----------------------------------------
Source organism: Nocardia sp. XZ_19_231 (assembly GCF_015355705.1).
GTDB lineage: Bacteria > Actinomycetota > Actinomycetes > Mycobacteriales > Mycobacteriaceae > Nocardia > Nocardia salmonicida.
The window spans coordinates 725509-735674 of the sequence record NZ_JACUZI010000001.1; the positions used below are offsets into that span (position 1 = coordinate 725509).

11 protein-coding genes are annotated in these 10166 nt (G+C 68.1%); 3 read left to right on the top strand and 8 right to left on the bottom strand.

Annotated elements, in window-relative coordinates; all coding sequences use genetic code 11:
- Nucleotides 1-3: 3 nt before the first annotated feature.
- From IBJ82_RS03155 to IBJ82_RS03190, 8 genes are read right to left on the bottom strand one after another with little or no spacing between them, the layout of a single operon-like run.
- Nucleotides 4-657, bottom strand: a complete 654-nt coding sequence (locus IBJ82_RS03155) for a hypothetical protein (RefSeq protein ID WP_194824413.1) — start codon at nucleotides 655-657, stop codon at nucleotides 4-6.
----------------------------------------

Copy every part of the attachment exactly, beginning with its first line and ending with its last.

Source organism: Nocardia sp. XZ_19_231 (assembly GCF_015355705.1).
GTDB lineage: Bacteria > Actinomycetota > Actinomycetes > Mycobacteriales > Mycobacteriaceae > Nocardia > Nocardia salmonicida.
The window spans coordinates 725509-735674 of the sequence record NZ_JACUZI010000001.1; the positions used below are offsets into that span (position 1 = coordinate 725509).

11 protein-coding genes are annotated in these 10166 nt (G+C 68.1%); 3 read left to right on the top strand and 8 right to left on the bottom strand.

Annotated elements, in window-relative coordinates; all coding sequences use genetic code 11:
- Nucleotides 1-3: 3 nt before the first annotated feature.
- From IBJ82_RS03155 to IBJ82_RS03190, 8 genes are read right to left on the bottom strand one after another with little or no spacing between them, the layout of a single operon-like run.
- Nucleotides 4-657, bottom strand: a complete 654-nt coding sequence (locus IBJ82_RS03155) for a hypothetical protein (RefSeq protein ID WP_194824413.1) — start codon at nucleotides 655-657, stop codon at nucleotides 4-6.